South of the river
For hundreds of years the fertile area to the south of the River Yangtse has been associated with painters. In Chinese this region is called Jiangnan or ‘South of the River’. It includes such beautiful towns as Suzhou, Hangzhou and the Lake Tai area.
Here intellectuals and men of culture escaped or retired from political life in the capital to a life of leisurely, scholarly pursuits. Mostly wealthy and educated, the men would exchange paintings as gifts on special occasions or sometimes produce works together at poetry and painting parties, listening to music, and drinking wine in garden settings.
Gardens were an important part of life for these Chinese scholar-painters. They were seen as miniature landscapes and naturally eroded rocks were placed at the major viewing points among twisting and turning paths and streams. Each viewing point had its own name and perhaps a verse inscribed on the rock. The gardens of Suzhou were particularly famous during the Ming Dynasty.
This painting by Tang Yifen is called The Garden of Delight. It depicts an ideal garden, painted in the orthodox style. There are twenty-six poems following the painting as well as many colophons or comments in praise of the garden.
Writing and seals on paintings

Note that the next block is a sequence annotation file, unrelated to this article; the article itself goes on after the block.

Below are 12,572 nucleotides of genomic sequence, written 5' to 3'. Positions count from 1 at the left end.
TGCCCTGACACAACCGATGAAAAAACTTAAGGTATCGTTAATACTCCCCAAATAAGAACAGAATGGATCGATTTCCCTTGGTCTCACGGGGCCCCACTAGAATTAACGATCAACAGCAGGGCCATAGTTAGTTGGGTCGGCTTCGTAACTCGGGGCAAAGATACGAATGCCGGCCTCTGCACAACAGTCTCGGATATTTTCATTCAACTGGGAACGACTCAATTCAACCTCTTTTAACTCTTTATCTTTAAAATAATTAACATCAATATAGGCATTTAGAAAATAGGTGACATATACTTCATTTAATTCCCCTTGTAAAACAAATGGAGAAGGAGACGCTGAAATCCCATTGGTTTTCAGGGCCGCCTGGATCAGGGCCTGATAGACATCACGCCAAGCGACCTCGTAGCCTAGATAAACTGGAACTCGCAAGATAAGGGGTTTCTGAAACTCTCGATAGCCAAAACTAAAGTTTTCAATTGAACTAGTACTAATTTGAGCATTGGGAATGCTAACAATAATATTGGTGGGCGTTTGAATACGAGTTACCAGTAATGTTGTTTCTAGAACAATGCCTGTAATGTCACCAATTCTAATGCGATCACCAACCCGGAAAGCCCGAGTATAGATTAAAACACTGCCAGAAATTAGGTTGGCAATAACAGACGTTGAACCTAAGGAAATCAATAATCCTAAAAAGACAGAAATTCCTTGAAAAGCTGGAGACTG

Scholars often collected miniature mountains, carved out of different stones, to place on their desk. Mountains, because of their height, were seen as a bridge between earth and heaven. They were also linked with long life and immortality.
Small representations of mountains signified the retreat of the scholar from official life as well as a route to Paradise. They were rather like three-dimensional landscape painting and they brought the natural landscape into the study. Some were carved with hermits’ caves, reinforcing the idea of escape from the world into the beauty of nature. Brush rests were sometimes made in the shape of mountains. They had either three peaks or five, representing the Five Holy Mountains.
Rocks, representing miniature mountains, were also collected and placed where they could be admired, either in the study or in the garden. Some had been naturally eroded by water into strange shapes and were particularly admired and sought after.
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